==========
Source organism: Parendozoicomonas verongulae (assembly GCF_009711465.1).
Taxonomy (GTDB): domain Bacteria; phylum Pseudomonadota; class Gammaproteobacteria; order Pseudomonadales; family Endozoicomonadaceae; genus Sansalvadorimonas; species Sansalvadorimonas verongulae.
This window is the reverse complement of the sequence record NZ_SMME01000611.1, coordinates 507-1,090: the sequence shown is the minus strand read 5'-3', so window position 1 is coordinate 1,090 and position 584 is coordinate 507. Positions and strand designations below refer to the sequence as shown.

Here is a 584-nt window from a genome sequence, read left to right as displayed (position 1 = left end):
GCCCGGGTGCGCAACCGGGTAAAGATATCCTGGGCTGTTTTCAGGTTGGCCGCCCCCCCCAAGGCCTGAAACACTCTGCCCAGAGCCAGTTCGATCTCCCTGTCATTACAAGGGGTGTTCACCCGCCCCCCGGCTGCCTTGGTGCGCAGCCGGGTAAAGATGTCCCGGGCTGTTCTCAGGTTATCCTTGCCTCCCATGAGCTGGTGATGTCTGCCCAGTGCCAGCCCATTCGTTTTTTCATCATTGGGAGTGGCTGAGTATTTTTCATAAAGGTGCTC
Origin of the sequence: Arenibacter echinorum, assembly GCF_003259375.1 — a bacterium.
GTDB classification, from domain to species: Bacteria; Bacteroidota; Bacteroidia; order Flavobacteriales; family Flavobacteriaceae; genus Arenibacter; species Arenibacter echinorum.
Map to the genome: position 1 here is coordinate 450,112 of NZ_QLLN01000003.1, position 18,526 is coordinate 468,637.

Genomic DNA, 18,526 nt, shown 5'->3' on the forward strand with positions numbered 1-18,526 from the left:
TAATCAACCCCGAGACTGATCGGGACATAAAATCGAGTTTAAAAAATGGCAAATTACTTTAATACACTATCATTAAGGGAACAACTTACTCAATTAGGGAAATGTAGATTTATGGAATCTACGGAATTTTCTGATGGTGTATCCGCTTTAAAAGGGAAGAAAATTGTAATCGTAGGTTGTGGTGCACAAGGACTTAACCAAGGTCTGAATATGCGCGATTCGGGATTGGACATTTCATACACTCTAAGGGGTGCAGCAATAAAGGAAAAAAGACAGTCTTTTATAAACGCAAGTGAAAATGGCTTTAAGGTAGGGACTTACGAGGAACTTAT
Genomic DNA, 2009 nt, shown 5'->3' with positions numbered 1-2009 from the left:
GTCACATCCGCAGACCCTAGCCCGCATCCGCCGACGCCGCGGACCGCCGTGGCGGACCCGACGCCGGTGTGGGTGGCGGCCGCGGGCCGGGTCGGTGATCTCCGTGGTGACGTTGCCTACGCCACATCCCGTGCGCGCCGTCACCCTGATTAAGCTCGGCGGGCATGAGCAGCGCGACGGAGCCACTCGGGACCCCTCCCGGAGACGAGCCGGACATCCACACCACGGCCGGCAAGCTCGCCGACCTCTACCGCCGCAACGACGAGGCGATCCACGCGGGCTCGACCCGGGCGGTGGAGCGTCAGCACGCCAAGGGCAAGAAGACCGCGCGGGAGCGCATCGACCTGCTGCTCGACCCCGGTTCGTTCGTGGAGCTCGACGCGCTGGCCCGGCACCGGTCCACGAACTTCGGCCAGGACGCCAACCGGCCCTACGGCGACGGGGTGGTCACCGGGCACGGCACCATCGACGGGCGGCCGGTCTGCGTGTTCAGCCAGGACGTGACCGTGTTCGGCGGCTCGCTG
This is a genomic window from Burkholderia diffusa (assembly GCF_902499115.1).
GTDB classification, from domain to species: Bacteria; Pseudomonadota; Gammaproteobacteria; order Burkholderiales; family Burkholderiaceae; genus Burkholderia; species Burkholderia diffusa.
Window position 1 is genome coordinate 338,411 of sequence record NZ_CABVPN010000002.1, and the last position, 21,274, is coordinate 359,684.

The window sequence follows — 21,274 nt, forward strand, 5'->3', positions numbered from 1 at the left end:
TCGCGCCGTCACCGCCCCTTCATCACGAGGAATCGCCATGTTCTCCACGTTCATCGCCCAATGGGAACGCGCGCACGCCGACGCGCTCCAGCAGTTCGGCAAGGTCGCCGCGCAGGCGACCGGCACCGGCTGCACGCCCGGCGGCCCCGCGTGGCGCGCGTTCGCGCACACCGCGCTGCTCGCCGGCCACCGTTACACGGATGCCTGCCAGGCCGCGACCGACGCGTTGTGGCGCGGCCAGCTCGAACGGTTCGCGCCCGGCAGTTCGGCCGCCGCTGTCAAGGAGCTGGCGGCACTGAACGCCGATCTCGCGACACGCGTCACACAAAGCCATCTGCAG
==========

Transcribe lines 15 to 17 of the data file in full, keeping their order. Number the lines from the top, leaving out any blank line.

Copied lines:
Window position 1 is genome coordinate 338,411 of sequence record NZ_CABVPN010000002.1, and the last position, 21,274, is coordinate 359,684.

The window sequence follows — 21,274 nt, forward strand, 5'->3', positions numbered from 1 at the left end:
TCGCGCCGTCACCGCCCCTTCATCACGAGGAATCGCCATGTTCTCCACGTTCATCGCCCAATGGGAACGCGCGCACGCCGACGCGCTCCAGCAGTTCGGCAAGGTCGCCGCGCAGGCGACCGGCACCGGCTGCACGCCCGGCGGCCCCGCGTGGCGCGCGTTCGCGCACACCGCGCTGCTCGCCGGCCACCGTTACACGGATGCCTGCCAGGCCGCGACCGACGCGTTGTGGCGCGGCCAGCTCGAACGGTTCGCGCCCGGCAGTTCGGCCGCCGCTGTCAAGGAGCTGGCGGCACTGAACGCCGATCTCGCGACACGCGTCACACAAAGCCATCTGCAG